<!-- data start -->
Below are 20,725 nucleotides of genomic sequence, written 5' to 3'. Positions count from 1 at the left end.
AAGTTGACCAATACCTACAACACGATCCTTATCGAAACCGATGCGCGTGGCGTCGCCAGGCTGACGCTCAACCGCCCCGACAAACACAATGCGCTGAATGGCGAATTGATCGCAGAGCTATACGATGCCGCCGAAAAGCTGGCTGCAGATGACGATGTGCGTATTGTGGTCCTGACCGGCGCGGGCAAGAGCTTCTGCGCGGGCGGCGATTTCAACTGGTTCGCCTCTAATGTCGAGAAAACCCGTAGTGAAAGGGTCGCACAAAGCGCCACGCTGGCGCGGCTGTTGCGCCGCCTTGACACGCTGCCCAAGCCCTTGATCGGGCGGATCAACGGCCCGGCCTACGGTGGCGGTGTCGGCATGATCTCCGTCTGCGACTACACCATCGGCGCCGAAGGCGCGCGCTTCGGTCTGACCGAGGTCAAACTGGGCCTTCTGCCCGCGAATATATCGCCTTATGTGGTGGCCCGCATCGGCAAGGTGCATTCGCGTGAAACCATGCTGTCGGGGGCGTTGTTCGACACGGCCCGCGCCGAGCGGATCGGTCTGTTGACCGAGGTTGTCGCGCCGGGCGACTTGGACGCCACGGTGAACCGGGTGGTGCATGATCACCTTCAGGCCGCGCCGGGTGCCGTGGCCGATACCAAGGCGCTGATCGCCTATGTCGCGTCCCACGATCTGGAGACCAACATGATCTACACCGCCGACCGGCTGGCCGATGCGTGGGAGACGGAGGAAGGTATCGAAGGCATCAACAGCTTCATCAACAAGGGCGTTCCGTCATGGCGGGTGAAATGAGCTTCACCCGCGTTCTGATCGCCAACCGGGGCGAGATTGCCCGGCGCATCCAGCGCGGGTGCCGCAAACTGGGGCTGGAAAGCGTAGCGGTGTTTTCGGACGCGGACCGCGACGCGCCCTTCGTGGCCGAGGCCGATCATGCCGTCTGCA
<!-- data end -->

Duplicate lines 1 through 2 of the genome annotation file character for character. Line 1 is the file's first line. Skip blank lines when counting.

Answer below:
Below are 20,725 nucleotides of genomic sequence, written 5' to 3'. Positions count from 1 at the left end.
AAGTTGACCAATACCTACAACACGATCCTTATCGAAACCGATGCGCGTGGCGTCGCCAGGCTGACGCTCAACCGCCCCGACAAACACAATGCGCTGAATGGCGAATTGATCGCAGAGCTATACGATGCCGCCGAAAAGCTGGCTGCAGATGACGATGTGCGTATTGTGGTCCTGACCGGCGCGGGCAAGAGCTTCTGCGCGGGCGGCGATTTCAACTGGTTCGCCTCTAATGTCGAGAAAACCCGTAGTGAAAGGGTCGCACAAAGCGCCACGCTGGCGCGGCTGTTGCGCCGCCTTGACACGCTGCCCAAGCCCTTGATCGGGCGGATCAACGGCCCGGCCTACGGTGGCGGTGTCGGCATGATCTCCGTCTGCGACTACACCATCGGCGCCGAAGGCGCGCGCTTCGGTCTGACCGAGGTCAAACTGGGCCTTCTGCCCGCGAATATATCGCCTTATGTGGTGGCCCGCATCGGCAAGGTGCATTCGCGTGAAACCATGCTGTCGGGGGCGTTGTTCGACACGGCCCGCGCCGAGCGGATCGGTCTGTTGACCGAGGTTGTCGCGCCGGGCGACTTGGACGCCACGGTGAACCGGGTGGTGCATGATCACCTTCAGGCCGCGCCGGGTGCCGTGGCCGATACCAAGGCGCTGATCGCCTATGTCGCGTCCCACGATCTGGAGACCAACATGATCTACACCGCCGACCGGCTGGCCGATGCGTGGGAGACGGAGGAAGGTATCGAAGGCATCAACAGCTTCATCAACAAGGGCGTTCCGTCATGGCGGGTGAAATGAGCTTCACCCGCGTTCTGATCGCCAACCGGGGCGAGATTGCCCGGCGCATCCAGCGCGGGTGCCGCAAACTGGGGCTGGAAAGCGTAGCGGTGTTTTCGGACGCGGACCGCGACGCGCCCTTCGTGGCCGAGGCCGATCATGCCGTCTGCA